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While not a wholly original idea (I stole it from somewhere–just can't remember where), it should be resistant to classic cryptanalytical techniques. However, I have my doubts about its actual, real-world security. Therefore, I thought: What better way to test it than a real-world test by letting the great minds at puzzing.stackexchange take a crack at it. Any hints I'd give I'm afraid would be too much, so no hints for now.

The task is pretty straight-forward, just decipher the following phrase:

T | | F |\/| ^ 6 L C | | | 8 P D S ∆ R F G O L! E /\ |V| | G U Q G G T E D 4 G 5

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This seems to be a mixture of l337sp34k and a substitution cipher, with several possible ciphertext substitutions for the plaintext letters.

The first couple of words can just about be read as they are, but the text is a bit short for solving the substitutions by brute force: the last two words don't help as much as usual, because they just random dictionary words. However, since this plaintext has been used before, we can be pretty certain the answer is

The magic words are squeamish ossifrage.

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  • $\begingroup$ Well color me surprised. Interesting, I was thinking this was quite unlike a substitution cipher, but I suppose you are right, thinking more abstractly, it could be treated as one, and a similar strategy could be used to attack it. $\endgroup$
    – Adam White
    Apr 25 at 19:09
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@Bass has solved this puzzle. Although, they didn't quite hit on the way I had intended for it to be solved, but what matters is they arrived at the correct solution.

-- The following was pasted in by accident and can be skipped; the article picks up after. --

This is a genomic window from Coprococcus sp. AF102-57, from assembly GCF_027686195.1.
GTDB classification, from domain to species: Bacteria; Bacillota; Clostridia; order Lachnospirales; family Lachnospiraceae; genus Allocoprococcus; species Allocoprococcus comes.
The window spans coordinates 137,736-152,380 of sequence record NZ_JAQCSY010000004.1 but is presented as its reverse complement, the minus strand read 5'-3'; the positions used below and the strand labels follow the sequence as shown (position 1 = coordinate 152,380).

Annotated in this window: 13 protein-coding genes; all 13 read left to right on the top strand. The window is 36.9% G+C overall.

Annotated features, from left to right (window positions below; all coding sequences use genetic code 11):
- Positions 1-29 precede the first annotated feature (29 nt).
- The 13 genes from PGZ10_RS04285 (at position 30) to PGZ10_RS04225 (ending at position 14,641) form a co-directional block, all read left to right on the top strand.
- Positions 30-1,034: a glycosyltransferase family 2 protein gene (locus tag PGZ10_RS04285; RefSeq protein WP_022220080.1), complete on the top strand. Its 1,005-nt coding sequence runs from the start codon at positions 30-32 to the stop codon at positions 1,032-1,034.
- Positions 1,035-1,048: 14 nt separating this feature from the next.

See below for how I intended for this puzzle to be solved, I feel this is where the novelty in it lies:

The idea is that substitution characters are chosen such that the top half of the letters don't change, so that one only needs to cover up the bottom half of the characters to be able to see the message, as your brain is pretty good at filling in the blanks. Although its apparent to me now, that the phrase I choose was not the most exemplary of this phenomenon: The half cipher

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  • $\begingroup$ Does anybody know of what this kind of 'cipher' is called? There has to be a name for this concept. $\endgroup$
    – Adam White
    Apr 25 at 21:53
  • $\begingroup$ I don't know if there is a name for this kind of cipher. At least not in the cryptographic field of study. I think it's more in the brain teaser word puzzle category. It is still a cool concept though. $\endgroup$
    – rhavelka
    Apr 27 at 20:02

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